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Godzilla: King of the Monsters!
A lot or a little?
The parents' guide to what's in this movie.
What parents need to know
Parents need to know that the violence here is of a war-scale variety, with ships, islands, trains, planes, and ultimately an entire city, Tokyo, destroyed, with dead and wounded. The culprit is a giant monster, though, rather than an army. While Godzilla was sometimes a good-guy monster and friend to children in later movies, he is just a menace here. Characters smoke cigarettes and cigars. The finale involves a suicide by a key character. Different versions of Godzilla (aka Gojira, in the original Japanese) exist on DVD; the Japanese original was released in 1954, while the edited "American cut" -- which tells the story from the POV of a U.S. reporter -- was released in 1956. Picture quality varies wildly (sometimes even in the same edition!).
- Parents say
- Kids say
What's the story?
After a series of mysterious disasters at sea leave Japanese ships sunken, with no survivors, scientists and investigators trace the fatal phenomenon to a radiation-tainted island not far from Pacific Ocean H-bomb test sites, where natives have folk-legends of a vast evil spirit called Godzilla dwelling in the water. After one especially stormy night the researchers and media see the culprit, an immense dinosaur, stirred and mutated by the atomic fallout. The military tries to use depth charges to destroy Godzilla, but this only drives the monster into Tokyo bay. Godzilla wades ashore and completely devastates the city. One lone scientist on the periphery happens to have invented a chemical weapon able to destroy Godzilla -- but resists using it on fierce moral grounds. The original Japanese version came out in 1954; in the shorter, "Americanized" version, released in 1956, a U.S. reporter (Raymond Burr) is an onlooker during the crisis. (Despite his grave demeanor, his all-American name, oft-repeated, may inspire giggles: "Steve Martin.")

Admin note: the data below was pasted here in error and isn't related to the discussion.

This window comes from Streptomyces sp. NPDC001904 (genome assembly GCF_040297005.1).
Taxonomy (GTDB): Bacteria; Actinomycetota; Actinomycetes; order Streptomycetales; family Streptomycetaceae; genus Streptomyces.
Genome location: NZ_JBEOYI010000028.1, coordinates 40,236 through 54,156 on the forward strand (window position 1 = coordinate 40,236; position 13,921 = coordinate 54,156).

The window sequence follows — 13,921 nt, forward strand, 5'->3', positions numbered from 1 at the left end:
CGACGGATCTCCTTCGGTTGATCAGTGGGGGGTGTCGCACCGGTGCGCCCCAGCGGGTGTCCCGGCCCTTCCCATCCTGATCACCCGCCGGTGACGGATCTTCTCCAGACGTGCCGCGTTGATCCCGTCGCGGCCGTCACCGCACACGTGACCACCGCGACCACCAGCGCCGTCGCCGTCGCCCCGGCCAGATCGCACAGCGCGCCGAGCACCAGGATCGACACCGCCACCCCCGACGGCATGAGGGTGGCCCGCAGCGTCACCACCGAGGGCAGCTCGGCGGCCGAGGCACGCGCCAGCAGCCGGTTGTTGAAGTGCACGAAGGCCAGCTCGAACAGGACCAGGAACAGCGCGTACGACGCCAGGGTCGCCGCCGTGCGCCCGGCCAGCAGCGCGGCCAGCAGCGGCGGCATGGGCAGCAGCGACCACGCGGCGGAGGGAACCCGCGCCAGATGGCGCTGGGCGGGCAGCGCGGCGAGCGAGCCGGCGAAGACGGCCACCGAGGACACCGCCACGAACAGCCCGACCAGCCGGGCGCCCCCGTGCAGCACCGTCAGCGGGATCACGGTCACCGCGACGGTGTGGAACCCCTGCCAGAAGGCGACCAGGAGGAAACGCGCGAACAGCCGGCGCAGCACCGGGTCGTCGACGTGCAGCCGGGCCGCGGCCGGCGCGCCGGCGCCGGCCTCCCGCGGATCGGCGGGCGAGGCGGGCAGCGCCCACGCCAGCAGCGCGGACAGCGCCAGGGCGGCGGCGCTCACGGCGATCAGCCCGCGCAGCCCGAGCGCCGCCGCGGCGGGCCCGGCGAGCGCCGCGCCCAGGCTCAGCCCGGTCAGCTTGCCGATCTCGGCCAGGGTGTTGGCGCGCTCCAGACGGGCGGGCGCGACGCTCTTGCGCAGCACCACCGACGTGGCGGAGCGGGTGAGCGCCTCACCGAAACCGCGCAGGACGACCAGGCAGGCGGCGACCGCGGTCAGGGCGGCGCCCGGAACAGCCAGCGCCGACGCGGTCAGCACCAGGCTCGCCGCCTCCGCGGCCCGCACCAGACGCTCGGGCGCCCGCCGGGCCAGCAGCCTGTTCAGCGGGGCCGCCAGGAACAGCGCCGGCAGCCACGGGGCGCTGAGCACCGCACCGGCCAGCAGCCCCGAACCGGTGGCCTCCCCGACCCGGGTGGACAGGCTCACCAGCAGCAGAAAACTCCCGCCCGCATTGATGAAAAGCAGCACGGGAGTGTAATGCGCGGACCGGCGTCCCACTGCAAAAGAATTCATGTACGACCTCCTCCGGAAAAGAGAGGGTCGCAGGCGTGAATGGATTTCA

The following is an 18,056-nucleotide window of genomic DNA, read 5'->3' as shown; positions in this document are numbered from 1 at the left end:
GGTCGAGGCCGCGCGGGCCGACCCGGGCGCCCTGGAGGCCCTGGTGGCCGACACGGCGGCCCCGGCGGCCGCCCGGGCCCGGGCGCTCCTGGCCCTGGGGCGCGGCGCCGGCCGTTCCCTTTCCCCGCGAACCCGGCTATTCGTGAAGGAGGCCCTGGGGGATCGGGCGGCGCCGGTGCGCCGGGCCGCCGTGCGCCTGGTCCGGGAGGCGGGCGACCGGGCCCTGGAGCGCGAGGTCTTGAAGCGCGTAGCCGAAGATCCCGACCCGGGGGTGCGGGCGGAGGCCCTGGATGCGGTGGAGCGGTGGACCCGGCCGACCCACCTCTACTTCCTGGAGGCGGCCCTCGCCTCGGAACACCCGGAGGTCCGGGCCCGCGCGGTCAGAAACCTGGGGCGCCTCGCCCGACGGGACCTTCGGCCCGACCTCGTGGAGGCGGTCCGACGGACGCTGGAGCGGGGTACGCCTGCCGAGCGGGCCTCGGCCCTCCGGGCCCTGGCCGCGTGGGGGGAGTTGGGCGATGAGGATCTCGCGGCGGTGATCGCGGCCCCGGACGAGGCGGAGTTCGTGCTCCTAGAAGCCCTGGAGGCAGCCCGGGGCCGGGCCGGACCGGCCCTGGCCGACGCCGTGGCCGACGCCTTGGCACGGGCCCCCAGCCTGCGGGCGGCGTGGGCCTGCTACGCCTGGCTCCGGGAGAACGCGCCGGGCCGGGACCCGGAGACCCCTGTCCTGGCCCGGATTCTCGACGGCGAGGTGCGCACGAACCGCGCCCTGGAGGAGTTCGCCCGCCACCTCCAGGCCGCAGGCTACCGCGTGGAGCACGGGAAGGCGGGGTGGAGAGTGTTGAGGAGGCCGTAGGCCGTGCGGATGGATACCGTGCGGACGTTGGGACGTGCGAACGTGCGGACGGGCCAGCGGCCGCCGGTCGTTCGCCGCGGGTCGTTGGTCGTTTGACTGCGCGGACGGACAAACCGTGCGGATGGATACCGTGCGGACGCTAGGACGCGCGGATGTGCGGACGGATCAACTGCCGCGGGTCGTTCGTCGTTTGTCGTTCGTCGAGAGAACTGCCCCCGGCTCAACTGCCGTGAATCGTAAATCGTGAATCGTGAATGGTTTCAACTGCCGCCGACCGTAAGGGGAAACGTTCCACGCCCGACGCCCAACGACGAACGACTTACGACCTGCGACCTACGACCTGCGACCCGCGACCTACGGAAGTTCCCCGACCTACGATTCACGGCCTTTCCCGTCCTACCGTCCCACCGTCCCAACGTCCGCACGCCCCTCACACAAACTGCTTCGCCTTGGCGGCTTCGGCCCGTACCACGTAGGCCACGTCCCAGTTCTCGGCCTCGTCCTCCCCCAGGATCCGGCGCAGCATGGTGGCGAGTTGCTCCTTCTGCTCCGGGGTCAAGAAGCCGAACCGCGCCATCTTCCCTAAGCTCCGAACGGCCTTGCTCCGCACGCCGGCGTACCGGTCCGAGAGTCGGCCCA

Is it any good?
Seen today, Godzilla: King of the Monsters is plainly primitive in its special effects but still powerful in the way things are presented in stone-serious fashion without any humor. (Unless one counts the repetition of the name "Steve Martin" in the 80-minute version.) Though plenty of giant-radioactive-mutant monster movies emanated from Hollywood in the 1950s, the iconic Japan import Godzilla uranium-mined a particularly rich path through the minds of young moviegoers then and since, with seemingly endless sequels and campy follow-ups that evolved into city-destroying Japanese monster tag-team wrestling matches.
Though it's art blasphemy, we actually like the 1956 Raymond Burr version better than the lengthier, talkier original 1954 Japanese cut. Burr is very skillfully inserted into the narrative after the fact and anchors the film's tone with the sober narration and delivery of a broadcast war correspondent. Those who jeered the American Godzilla remake of 1998 often forget that the Japanese did a color rehash themselves, sort of, in 1985, with Burr repeating his role.
Talk to your kids about ...
Families can talk about the impact of Godzilla. Does it still hold up? Can you see why audiences of 1956 were wowed by the f/x?
Talk about Dr. Serizawa's reluctance to use his ultimate weapon against Godzilla and his grim decision at the end. Is he justified?
Japanese Godzilla filmmakers have made it a tradition to do their films with monster suits and miniatures, not CGI or stop-motion. Ask young viewers if they enjoy such visuals or would prefer something more realistic and high-tech.